SLUB) returns a guarded allocation from the KFENCE object pool (allocation
sizes up to PAGE_SIZE are supported). At this point, the timer is reset, and
the next allocation is set up after the expiration of the interval.
When using ``CONFIG_KFENCE_STATIC_KEYS=y``, KFENCE allocations are "gated"
through the main allocator's fast-path by relying on static branches via the
static keys infrastructure. The static branch is toggled to redirect the
allocation to KFENCE. Depending on sample interval, target workloads, and
system architecture, this may perform better than the simple dynamic branch.
Careful benchmarking is recommended.
KFENCE objects each reside on a dedicated page, at either the left or right
page boundaries selected at random. The pages to the left and right of the
object page are "guard pages", whose attributes are changed to a protected
state, and cause page faults on any attempted access. Such page faults are then
intercepted by KFENCE, which handles the fault gracefully by reporting an
out-of-bounds access, and marking the page as accessible so that the faulting
code can (wrongly) continue executing (set ``panic_on_warn`` to panic instead).
To detect out-of-bounds writes to memory within the object's page itself,
KFENCE also uses pattern-based redzones. For each object page, a redzone is set
up for all non-object memory. For typical alignments, the redzone is only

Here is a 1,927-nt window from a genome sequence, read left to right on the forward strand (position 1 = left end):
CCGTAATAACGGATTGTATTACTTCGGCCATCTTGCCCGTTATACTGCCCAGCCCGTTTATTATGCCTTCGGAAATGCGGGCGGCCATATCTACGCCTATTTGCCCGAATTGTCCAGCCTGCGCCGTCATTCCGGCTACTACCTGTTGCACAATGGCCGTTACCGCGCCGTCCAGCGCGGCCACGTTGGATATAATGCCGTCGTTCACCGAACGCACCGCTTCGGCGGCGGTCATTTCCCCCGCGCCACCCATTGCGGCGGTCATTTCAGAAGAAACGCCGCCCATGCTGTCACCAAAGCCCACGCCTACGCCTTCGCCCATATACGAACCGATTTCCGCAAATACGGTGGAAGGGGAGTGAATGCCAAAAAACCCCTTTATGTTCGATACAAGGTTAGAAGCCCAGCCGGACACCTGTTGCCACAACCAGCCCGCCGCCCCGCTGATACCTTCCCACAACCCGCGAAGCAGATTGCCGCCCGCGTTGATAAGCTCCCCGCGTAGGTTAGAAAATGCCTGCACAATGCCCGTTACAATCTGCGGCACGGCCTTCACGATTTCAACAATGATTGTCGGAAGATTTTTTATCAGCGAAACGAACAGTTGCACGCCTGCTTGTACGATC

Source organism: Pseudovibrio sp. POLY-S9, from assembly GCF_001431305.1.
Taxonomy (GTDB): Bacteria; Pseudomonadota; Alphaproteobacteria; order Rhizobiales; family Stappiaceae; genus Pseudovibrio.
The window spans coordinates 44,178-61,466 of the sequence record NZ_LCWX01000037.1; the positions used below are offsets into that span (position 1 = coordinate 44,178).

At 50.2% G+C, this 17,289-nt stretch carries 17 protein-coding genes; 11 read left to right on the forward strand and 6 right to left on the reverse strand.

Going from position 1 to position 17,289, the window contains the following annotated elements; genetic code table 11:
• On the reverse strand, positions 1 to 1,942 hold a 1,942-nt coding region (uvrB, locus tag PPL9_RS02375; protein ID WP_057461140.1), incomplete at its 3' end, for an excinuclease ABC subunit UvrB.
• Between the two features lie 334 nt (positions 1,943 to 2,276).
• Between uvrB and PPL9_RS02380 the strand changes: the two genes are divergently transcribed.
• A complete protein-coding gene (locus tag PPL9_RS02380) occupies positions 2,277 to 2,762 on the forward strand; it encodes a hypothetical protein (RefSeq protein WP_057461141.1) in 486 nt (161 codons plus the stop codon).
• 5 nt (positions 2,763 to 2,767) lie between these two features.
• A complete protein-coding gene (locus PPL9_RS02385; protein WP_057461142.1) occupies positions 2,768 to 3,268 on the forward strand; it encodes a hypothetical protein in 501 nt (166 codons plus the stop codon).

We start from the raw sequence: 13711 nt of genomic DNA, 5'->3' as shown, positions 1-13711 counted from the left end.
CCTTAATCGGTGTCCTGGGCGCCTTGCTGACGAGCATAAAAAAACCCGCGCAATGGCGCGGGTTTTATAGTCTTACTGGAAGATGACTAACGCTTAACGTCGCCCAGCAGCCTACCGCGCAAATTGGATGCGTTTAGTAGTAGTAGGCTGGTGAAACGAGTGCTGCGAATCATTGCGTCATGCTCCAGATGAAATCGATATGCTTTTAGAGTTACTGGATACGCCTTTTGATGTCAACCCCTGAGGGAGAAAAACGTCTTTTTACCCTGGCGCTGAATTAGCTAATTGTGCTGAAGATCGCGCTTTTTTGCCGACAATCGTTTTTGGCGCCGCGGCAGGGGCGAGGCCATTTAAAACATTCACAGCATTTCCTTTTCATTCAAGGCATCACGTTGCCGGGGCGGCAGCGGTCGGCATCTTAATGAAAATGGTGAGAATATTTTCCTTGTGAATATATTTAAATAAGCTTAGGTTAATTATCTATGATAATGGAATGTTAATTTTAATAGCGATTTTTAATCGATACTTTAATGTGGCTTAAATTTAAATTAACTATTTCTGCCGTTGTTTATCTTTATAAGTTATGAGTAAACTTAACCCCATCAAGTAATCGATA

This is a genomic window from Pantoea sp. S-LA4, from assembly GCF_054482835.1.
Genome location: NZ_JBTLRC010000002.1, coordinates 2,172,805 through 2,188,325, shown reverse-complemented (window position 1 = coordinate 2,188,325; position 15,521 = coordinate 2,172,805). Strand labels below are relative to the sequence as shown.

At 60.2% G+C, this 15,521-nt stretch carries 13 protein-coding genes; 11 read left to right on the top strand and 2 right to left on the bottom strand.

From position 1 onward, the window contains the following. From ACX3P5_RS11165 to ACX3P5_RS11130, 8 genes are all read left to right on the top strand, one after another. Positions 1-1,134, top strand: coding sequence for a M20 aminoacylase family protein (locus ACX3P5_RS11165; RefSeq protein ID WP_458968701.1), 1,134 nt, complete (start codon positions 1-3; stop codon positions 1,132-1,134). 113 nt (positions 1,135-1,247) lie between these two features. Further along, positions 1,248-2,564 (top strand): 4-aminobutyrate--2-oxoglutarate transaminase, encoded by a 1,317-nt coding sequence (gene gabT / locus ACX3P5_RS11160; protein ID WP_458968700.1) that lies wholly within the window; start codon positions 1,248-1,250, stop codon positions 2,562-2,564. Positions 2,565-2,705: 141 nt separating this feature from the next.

required on the unguarded side of an object. Because KFENCE must honor the
cache's requested alignment, special alignments may result in unprotected gaps
on either side of an object, all of which are redzoned.
The following figure illustrates the page layout::
| xxxxxxxxx | O : | xxxxxxxxx | : O | xxxxxxxxx |
| xxxxxxxxx | B : | xxxxxxxxx | : B | xxxxxxxxx |
| x GUARD x | J : RED- | x GUARD x | RED- : J | x GUARD x |
| xxxxxxxxx | E : ZONE | xxxxxxxxx | ZONE : E | xxxxxxxxx |
| xxxxxxxxx | C : | xxxxxxxxx | : C | xxxxxxxxx |
| xxxxxxxxx | T : | xxxxxxxxx | : T | xxxxxxxxx |
Upon deallocation of a KFENCE object, the object's page is again protected and
the object is marked as freed. Any further access to the object causes a fault
and KFENCE reports a use-after-free access. Freed objects are inserted at the
tail of KFENCE's freelist, so that the least recently freed objects are reused